Well-taken pictures can influence a buyer to pursue a particular home. When shopping for a home online, you determine your first impression by the photos of the property. So one of the keys to correctly advertising your property is to make sure that your photos are professional-quality. Whether you are taking the property photos or your realtor, there are a few ways to greatly enhance them.

Room Tips:

Clean. For photos, make sure the rooms look tidy and organized. It gives the buyers a good first impression that the home has been well cared for and maintained. While cleaning requires extra work, it is worth it. If necessary, hire extra help.

De-clutter. Too many belongings in a room makes it appear smaller than it actually is. Keep furniture to a minimum and keep only a few pictures hung on the walls.

Add space between furniture. Closely packed furniture deters buyers. After removing unnecessary furniture, add space between the furniture, as it will make the room appear more airy and open.

Mirrors. Mirrors are a favored addition to rooms because they reflect natural light, which can make a room appear larger.

Flowers. A bouquet of flowers instantly adds color and beauty to a room. It’s a small trick that can greatly influence the appearance of a room. If you have a clear vase, make sure the water is fresh and clean.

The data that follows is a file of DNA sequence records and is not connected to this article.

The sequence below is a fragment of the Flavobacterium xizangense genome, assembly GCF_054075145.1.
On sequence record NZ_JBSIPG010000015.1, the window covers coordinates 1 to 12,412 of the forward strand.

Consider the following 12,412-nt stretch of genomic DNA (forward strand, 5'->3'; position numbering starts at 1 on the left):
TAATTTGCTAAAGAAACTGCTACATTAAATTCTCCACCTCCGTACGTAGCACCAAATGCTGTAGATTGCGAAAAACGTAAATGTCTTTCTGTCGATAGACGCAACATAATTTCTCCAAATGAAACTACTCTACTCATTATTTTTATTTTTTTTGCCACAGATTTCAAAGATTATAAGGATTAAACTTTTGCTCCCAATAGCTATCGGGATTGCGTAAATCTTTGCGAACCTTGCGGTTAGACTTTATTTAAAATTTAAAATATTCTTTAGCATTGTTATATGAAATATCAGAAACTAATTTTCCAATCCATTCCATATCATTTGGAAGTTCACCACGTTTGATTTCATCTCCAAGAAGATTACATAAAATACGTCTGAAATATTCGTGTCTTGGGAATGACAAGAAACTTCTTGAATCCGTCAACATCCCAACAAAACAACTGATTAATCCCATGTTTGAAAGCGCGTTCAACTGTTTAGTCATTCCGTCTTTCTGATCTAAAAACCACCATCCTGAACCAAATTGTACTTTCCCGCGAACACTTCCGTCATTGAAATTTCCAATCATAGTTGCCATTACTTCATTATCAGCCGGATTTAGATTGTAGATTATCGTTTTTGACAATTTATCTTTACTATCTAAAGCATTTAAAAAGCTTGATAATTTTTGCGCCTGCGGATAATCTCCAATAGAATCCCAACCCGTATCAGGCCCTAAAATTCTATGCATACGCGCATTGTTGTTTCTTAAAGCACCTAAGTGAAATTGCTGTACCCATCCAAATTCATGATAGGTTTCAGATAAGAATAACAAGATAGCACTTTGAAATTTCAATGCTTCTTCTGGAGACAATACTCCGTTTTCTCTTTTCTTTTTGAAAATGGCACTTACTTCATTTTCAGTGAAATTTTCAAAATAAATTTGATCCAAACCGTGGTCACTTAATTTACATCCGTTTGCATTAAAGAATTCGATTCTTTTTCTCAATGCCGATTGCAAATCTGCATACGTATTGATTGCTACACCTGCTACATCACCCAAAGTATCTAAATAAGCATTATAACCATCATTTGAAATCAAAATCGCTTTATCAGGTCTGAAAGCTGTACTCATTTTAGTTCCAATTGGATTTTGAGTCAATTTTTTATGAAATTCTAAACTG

Picture Tips:

Natural Lighting. Natural lighting is crucial so plan to take your pictures in the daylight. Makes sure the room is bright because future homeowners want bright, airy homes. Don’t be afraid to open the blinds, clean the windows, and install higher wattage light bulbs. In addition, avoid using a flash on your camera. Flashes light up the objects closest to the camera but exclude the background and block natural light.

Tripods. Tripods are the key to avoiding blurry pictures. Tripods also allow you to take test shot, view the image, and then make the appropriate adjustments to the room.

Shoot straight. Tilting the camera makes the images appear unbalanced. Shooting your images straight and about 4’ from the ground will allow you to correctly capture the entire room.

By Anna Hellman


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